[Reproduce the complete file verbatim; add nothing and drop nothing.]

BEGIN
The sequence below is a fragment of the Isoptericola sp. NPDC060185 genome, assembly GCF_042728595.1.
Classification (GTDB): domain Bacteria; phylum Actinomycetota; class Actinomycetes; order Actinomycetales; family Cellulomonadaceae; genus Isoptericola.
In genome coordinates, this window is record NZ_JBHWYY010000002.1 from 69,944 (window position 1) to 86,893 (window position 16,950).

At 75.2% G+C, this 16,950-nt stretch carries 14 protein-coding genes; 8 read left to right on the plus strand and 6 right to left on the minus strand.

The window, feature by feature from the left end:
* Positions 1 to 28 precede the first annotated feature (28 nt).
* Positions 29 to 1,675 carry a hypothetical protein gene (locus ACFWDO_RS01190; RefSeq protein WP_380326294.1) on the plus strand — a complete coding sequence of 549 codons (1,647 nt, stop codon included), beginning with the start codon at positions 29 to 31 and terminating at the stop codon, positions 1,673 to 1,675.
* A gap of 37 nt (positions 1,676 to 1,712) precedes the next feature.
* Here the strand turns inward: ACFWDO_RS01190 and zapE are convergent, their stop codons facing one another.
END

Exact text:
The sequence below is a fragment of the Isoptericola sp. NPDC060185 genome, assembly GCF_042728595.1.
Classification (GTDB): domain Bacteria; phylum Actinomycetota; class Actinomycetes; order Actinomycetales; family Cellulomonadaceae; genus Isoptericola.
In genome coordinates, this window is record NZ_JBHWYY010000002.1 from 69,944 (window position 1) to 86,893 (window position 16,950).

At 75.2% G+C, this 16,950-nt stretch carries 14 protein-coding genes; 8 read left to right on the plus strand and 6 right to left on the minus strand.

The window, feature by feature from the left end:
* Positions 1 to 28 precede the first annotated feature (28 nt).
* Positions 29 to 1,675 carry a hypothetical protein gene (locus ACFWDO_RS01190; RefSeq protein WP_380326294.1) on the plus strand — a complete coding sequence of 549 codons (1,647 nt, stop codon included), beginning with the start codon at positions 29 to 31 and terminating at the stop codon, positions 1,673 to 1,675.
* A gap of 37 nt (positions 1,676 to 1,712) precedes the next feature.
* Here the strand turns inward: ACFWDO_RS01190 and zapE are convergent, their stop codons facing one another.